by Craig Dirkes
Members of the community joined more than 100 officers, soldiers and staff at the Minneapolis Temple, Minn., Corps on June 2, 2020, for a food distribution and prayer meeting, followed by a nearly two-mile walk to decry racism.
Emotions ran high during the walk which ended in front of Cup Foods, the site of George Floyd’s tragic death on May 25 which caused hurt and sorrow, sparked outrage and incited demonstrations in cities across America and throughout the world.
“When I heard that man call for his mother, I heard my own sons,” said a tearful Lt. Colonel Patty Richardson, who leads the Northern Division with her husband, Lt. Colonel Lonneal Richardson. “Mr. Floyd’s death was inhumane. It was senseless, and it goes against everything The Salvation Army stands for. But in all of that hurt, we are a people of prayer and we believe there is a God who can heal.”
Territorial Commander Commissioner Brad Bailey and other members of the Territorial Executive Council came to support the event calling for justice and equality.
“Racism is fundamentally incompatible with the Christian conviction that all people are made in the image of God,” the territorial commander told the crowd. “The Salvation Army believes that the world is enriched by our diversity of cultures and ethnicities and considers each life a gift from God to be cherished, to be nurtured, to be redeemed.”
The walk was led by Major Paula Pyle and Envoy Tonya Carlson carrying a Salvation Army flag adorned with two large white ribbons displaying Floyd’s name. Among signs calling for justice and kindness, several people also held signs that showed Floyd wearing a Salvation Army shirt; he’d worked at the Minneapolis Harbor Light in 2017 and 2018.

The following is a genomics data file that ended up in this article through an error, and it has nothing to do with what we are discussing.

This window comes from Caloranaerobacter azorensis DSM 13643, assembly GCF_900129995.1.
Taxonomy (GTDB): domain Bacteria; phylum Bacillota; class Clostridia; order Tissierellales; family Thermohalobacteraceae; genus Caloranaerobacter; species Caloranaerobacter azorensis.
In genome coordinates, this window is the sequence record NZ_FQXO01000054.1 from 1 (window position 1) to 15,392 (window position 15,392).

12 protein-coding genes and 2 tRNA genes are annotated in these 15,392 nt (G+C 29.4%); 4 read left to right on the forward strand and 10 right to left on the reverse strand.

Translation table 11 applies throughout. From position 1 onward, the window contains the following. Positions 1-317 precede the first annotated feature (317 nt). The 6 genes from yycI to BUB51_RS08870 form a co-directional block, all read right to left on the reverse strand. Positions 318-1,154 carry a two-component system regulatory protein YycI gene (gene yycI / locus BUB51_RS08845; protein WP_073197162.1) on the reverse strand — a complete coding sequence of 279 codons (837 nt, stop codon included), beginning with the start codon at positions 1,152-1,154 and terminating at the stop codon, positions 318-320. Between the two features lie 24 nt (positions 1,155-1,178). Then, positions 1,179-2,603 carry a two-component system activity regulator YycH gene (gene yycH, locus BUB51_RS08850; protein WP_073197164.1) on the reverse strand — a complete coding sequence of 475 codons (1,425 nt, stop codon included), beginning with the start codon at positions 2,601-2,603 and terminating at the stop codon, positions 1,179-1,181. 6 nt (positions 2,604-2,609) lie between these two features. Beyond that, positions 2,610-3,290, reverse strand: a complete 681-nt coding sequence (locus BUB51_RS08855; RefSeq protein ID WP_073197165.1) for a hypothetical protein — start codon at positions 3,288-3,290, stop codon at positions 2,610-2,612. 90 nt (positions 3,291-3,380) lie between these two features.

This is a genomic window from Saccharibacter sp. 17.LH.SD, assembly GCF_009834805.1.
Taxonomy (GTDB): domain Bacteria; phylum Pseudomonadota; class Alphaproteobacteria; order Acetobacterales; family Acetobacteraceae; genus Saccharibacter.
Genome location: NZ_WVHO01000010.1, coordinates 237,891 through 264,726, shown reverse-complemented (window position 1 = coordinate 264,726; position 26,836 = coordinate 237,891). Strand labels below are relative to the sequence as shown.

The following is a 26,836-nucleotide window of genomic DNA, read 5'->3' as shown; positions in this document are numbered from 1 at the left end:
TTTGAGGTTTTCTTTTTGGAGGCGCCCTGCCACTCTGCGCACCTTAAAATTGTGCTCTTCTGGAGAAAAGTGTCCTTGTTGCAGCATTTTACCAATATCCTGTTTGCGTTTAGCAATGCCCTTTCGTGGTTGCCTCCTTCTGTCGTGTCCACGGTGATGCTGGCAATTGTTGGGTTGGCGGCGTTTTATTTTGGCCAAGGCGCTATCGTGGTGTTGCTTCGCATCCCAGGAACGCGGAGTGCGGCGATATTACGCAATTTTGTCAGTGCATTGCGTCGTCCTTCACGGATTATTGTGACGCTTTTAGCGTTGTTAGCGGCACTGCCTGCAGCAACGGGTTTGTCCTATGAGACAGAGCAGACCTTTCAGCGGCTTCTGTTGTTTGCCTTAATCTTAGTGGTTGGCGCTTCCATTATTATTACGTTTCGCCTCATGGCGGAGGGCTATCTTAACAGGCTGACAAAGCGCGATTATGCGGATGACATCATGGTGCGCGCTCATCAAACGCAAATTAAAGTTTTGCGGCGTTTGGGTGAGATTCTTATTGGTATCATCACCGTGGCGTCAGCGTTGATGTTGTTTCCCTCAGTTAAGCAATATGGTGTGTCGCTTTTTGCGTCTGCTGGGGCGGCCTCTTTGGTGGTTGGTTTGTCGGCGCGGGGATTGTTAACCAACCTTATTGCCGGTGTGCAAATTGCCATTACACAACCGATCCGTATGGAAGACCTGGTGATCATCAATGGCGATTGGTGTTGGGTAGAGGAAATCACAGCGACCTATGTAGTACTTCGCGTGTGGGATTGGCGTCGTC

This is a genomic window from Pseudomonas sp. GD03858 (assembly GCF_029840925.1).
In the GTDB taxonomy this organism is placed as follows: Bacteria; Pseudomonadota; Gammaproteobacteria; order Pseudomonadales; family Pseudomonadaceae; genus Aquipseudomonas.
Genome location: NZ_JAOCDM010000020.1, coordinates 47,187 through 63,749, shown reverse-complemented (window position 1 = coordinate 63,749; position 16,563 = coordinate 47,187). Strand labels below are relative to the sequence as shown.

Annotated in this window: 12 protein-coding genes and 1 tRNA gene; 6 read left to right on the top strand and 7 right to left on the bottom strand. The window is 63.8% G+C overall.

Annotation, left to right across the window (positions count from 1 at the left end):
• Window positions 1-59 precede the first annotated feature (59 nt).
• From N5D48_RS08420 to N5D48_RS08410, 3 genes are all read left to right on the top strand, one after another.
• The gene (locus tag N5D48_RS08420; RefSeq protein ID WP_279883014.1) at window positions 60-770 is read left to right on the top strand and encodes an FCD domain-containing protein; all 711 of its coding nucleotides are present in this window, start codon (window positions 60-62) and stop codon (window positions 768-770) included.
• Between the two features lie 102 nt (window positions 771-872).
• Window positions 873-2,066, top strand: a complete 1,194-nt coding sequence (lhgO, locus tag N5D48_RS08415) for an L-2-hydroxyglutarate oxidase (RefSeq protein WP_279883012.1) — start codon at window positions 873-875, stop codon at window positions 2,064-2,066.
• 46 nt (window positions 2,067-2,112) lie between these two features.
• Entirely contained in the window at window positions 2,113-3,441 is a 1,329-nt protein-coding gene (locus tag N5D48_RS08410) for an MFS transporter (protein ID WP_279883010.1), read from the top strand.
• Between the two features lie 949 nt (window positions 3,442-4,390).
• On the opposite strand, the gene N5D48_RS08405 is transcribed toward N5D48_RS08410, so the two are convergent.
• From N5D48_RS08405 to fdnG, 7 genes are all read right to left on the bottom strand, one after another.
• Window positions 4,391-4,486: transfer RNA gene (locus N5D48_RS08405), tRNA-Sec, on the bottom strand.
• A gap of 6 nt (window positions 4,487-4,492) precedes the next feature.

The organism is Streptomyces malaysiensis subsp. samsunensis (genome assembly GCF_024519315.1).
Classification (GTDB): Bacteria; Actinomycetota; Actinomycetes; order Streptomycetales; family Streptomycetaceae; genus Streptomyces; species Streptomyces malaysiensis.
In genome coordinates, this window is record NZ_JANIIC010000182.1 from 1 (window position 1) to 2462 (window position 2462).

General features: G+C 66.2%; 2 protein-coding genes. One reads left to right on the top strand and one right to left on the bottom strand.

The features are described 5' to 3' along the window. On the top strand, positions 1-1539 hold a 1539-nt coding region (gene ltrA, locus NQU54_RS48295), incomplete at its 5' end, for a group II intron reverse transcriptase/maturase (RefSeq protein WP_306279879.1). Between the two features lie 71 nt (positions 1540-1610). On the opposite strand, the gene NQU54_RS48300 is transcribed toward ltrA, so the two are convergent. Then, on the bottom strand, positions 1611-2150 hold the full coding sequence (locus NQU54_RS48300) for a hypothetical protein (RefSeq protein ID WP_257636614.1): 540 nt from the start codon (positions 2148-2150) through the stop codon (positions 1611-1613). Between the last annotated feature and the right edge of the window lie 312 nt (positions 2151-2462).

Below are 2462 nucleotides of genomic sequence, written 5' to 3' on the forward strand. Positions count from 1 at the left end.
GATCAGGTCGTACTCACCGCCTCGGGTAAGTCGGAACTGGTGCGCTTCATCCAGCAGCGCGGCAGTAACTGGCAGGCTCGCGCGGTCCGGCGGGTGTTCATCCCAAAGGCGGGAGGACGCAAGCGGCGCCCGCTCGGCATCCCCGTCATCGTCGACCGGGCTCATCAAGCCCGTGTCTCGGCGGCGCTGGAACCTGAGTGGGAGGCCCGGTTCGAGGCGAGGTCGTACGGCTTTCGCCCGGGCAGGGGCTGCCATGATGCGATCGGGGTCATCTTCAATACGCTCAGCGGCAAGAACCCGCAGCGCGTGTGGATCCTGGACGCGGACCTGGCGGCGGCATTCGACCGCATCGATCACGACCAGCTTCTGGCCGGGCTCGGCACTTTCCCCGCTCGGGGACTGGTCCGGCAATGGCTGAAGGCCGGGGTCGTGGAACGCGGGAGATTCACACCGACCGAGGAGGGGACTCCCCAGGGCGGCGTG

Prior to the walk, hundreds of local residents came to eat lunch and receive free groceries that were donated by the community. The food was a blessing to a 67-year-old woman named Carol, who has lived in South Minneapolis her whole life.
“I have never seen anything like what’s happened this past week. It’s hurting me,” Carol said. “But I love how everybody is coming together. Everyone is pitching in. It’s wonderful to see.”
Major Robert Viquez, Minneapolis Temple corps officer, is proud of the way his community responded to recent tragedies.
“There is more good than bad here,” said the major. “The negative stuff doesn’t count. What counts is the whole community pulling together to make Minneapolis greater.”
Editor’s note: In the last year the Central Territory appointed its first Social Justice and Urban Mission Secretary, Major Katherine Clausell, and announced plans to open a Social Justice and Urban Mission Center in Chicago which will be the prophetic voice of The Salvation Army in the Midwest and a force for justice and mercy in our cities. It will resource Salvationists and facilitate initiatives and strategies that enable leaders and corps congregations to ask big questions and to get involved in activities leading to real, sustainable change for individuals and communities. Salvationists also can find resources at the International Social Justice Commission website (salvationarmy.org/isjc).